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If we want to define a case class that holds a single object, say a tuple, we can do it easily:

sealed case class A(x: (Int, Int))

In this case, retrieving the "x" value will take a small constant amount of time, and this class will only take a small constant amount of space, regardless of how it was created.

Now, let's assume we want to hold a sequence of values instead; we could it like this:

sealed final case class A(x: Seq[Int])

This might seem to work as before, except that now storage and time to read all of x is proportional to x.length.

However, this is not actually the case, because someone could do something like this:

val hugeList = (1 to 1000000000).toList
val a = A(hugeList.view.filter(_ == 500000000))

In this case, the a object looks like an innocent case class holding a single int in a sequence, but in fact it requires gigabytes of memory, and it will take on the order of seconds to access that single element every time.

This could be fixed by specifying something like List[T] as the type instead of Seq[T]; however, this seems ugly since it adds a reference to a specific implementation, while in fact other well behaved implementations, like Vector[T], would also do.

Another worrying issue is that one could pass a mutable Seq[T], so it seems that one should at least use immutable.Seq instead of scala.collection.Seq (although the compiler can't actually enforce the immutability at the moment).

Looking at most libraries it seems that the common pattern is to use scala.collection.Seq[T], but is this really a good idea?

Or perhaps Seq is being used just because it's the shortest to type, and in fact it would be best to use immutable.Seq[T], List[T], Vector[T] or something else?

New text added in edit

Looking at the class library, some of the most core functionality like scala.reflect.api.Trees does in fact use List[T], and in general using a concrete class seems a good idea.

But then, why use List and not Vector?

Vector has O(1)/O(log(n)) length, prepend, append and random access, is asymptotically smaller (List is ~3-4 times bigger due to vtable and next pointers), and supports cache efficient and parallelized computation, while List has none of those properties except O(1) prepend.

So, personally I'm leaning towards Vector[T] being the correct choice for something exposed in a library data structure, where one doesn't know what operations the library user will need, despite the fact that it seems less popular.

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Note that you should not qualify a case class as sealed. Sealed means that you are going to have a defined number of sub classes in that compile unit, but actually you should not sub class case classes at all. If you want to be sure, use final. I personally hope that in a future version of Scala, case class will automatically be final, because that extra keyword all over the place is pure clutter. –  0__ Mar 29 '13 at 22:24
There are various entries on SO regarding choice of collections. There is also discussion on mailing lists whether Vector should be generally preferred to List. List is still a good choice if you do not need random access and size, because it is an extremely light weight structure, and it goes well with Lisp still recursive pattern matching destructing (case head :: tail vs. case Nil). See for example this entry –  0__ Mar 29 '13 at 23:07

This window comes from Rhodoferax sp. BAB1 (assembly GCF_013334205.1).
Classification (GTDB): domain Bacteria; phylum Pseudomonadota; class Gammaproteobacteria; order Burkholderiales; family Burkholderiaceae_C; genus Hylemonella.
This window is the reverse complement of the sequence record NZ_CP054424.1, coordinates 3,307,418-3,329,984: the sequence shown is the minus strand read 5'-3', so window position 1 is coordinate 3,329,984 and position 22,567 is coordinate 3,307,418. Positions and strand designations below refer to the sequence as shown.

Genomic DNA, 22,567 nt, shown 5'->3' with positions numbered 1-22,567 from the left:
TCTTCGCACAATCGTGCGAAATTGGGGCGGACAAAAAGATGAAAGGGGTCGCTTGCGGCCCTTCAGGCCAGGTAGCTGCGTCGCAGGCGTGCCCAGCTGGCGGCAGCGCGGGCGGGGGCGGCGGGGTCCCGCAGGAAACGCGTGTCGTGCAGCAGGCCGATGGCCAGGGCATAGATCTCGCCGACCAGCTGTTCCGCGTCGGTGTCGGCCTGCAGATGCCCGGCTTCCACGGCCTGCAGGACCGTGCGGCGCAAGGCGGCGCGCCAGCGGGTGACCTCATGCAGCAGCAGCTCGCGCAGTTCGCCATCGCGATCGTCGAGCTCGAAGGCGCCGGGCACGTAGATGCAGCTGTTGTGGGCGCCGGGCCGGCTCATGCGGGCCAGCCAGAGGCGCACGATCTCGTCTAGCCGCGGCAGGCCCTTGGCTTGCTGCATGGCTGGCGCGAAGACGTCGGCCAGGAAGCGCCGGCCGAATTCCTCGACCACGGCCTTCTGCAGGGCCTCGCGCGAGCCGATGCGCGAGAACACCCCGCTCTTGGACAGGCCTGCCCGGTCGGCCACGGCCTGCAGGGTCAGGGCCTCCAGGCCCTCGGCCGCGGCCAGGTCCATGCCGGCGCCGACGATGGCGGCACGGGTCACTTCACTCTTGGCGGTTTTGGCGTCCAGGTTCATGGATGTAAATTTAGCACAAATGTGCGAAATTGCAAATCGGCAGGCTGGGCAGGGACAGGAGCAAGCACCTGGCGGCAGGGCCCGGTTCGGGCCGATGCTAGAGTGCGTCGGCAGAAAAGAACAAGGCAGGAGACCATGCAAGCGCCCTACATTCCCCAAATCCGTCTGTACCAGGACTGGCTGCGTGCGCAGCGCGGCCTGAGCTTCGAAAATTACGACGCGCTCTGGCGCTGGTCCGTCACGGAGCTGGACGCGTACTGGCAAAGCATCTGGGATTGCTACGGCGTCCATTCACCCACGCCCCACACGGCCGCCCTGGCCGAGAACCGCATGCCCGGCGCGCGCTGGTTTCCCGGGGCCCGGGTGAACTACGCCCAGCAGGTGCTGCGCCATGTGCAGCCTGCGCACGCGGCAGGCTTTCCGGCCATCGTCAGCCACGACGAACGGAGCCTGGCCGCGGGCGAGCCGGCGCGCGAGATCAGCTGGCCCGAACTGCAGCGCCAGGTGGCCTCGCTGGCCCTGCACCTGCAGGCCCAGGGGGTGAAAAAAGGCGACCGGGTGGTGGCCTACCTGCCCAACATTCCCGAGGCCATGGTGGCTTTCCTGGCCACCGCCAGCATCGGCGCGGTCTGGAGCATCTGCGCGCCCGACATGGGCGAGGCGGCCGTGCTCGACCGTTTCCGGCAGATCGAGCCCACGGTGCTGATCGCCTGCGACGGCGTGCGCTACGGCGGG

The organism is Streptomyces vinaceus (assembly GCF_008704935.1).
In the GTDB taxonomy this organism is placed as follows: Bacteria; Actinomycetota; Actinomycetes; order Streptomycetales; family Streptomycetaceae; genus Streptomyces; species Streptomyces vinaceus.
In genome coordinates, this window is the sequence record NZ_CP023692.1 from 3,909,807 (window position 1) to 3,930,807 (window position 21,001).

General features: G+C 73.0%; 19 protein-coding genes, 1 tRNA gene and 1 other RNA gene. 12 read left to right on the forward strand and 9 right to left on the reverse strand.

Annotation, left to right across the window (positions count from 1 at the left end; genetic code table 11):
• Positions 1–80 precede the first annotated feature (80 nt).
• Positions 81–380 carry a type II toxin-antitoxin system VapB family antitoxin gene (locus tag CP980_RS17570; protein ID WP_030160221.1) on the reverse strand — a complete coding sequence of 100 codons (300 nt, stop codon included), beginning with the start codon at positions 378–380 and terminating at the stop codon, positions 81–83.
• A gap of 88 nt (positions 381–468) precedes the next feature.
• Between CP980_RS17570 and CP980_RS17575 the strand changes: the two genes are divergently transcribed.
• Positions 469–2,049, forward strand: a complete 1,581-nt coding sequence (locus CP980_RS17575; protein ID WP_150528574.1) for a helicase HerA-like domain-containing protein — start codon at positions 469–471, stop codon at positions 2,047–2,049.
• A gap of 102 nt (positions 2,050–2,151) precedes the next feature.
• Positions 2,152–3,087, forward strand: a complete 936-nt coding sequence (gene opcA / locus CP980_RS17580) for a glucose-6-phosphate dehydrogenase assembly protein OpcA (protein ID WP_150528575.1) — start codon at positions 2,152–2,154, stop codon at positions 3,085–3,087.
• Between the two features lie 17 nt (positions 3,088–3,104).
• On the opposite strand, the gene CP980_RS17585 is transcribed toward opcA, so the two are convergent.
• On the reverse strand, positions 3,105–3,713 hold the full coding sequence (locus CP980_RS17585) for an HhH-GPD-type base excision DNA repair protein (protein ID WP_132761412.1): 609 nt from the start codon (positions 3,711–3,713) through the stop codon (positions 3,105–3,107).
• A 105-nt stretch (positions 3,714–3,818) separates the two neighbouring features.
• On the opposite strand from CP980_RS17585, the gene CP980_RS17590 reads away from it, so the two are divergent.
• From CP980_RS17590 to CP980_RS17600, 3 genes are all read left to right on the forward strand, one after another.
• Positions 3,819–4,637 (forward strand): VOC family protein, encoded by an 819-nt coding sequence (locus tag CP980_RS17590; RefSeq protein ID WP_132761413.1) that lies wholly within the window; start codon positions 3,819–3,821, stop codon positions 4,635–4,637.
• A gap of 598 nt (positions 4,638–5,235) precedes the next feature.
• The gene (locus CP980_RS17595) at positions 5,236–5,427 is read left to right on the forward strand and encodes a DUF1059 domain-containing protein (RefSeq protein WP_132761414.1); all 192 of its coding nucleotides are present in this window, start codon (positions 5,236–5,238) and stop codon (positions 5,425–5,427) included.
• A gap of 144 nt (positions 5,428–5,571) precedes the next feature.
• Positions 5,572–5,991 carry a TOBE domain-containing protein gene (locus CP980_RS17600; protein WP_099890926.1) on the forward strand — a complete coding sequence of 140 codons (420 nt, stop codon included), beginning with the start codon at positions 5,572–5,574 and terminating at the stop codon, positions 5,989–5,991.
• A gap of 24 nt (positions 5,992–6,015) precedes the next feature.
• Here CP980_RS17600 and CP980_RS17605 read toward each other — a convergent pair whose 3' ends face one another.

1 Answer 1

First of all, you talk both about space and time requirements. In terms of space, your object will always be as large as the collection. It doesn't matter whether you wrap a mutable or immutable collection, that collection for obvious reasons needs to be in memory, and the case class wrapping it doesn't take any additional space (except its own small object reference). So if your collection takes "gigabytes of memory", that's a problem of your collection, not whether you wrap it in a case class or not.

You then go on to argue that a problem arises when using views instead of eager collections. But again the question is what the problem actually is? You use the example of lazily filtering a collection. In general running a filter will be an O(n) operation just as if you were iterating over the original list. In that example it would be O(1) for successive calls if that collection was made strict. But that's a problem of the calling site of your case class, not the definition of your case class.

The only valid point I see is with respect to mutable collections. Given the defining semantics of case classes, you should really only use effectively immutable objects as arguments, so either pure immutable collections or collections to which no instance has any more write access.

There is a design error in Scala in that scala.Seq is not aliased to collection.immutable.Seq but a general seq which can be either mutable or immutable. I advise against any use of unqualified Seq. It is really wrong and should be rectified in the Scala standard library. Use collection.immutable.Seq instead, or if the collection doesn't need to be ordered, collection.immutable.Traversable.

So I agree with your suspicion:

Looking at most libraries it seems that the common pattern is to use scala.collection.Seq[T], but is this really a good idea?

No! Not good. It might be convenient, because you can pass in an Array for example without explicit conversion, but I think a cleaner design is to require immutability.

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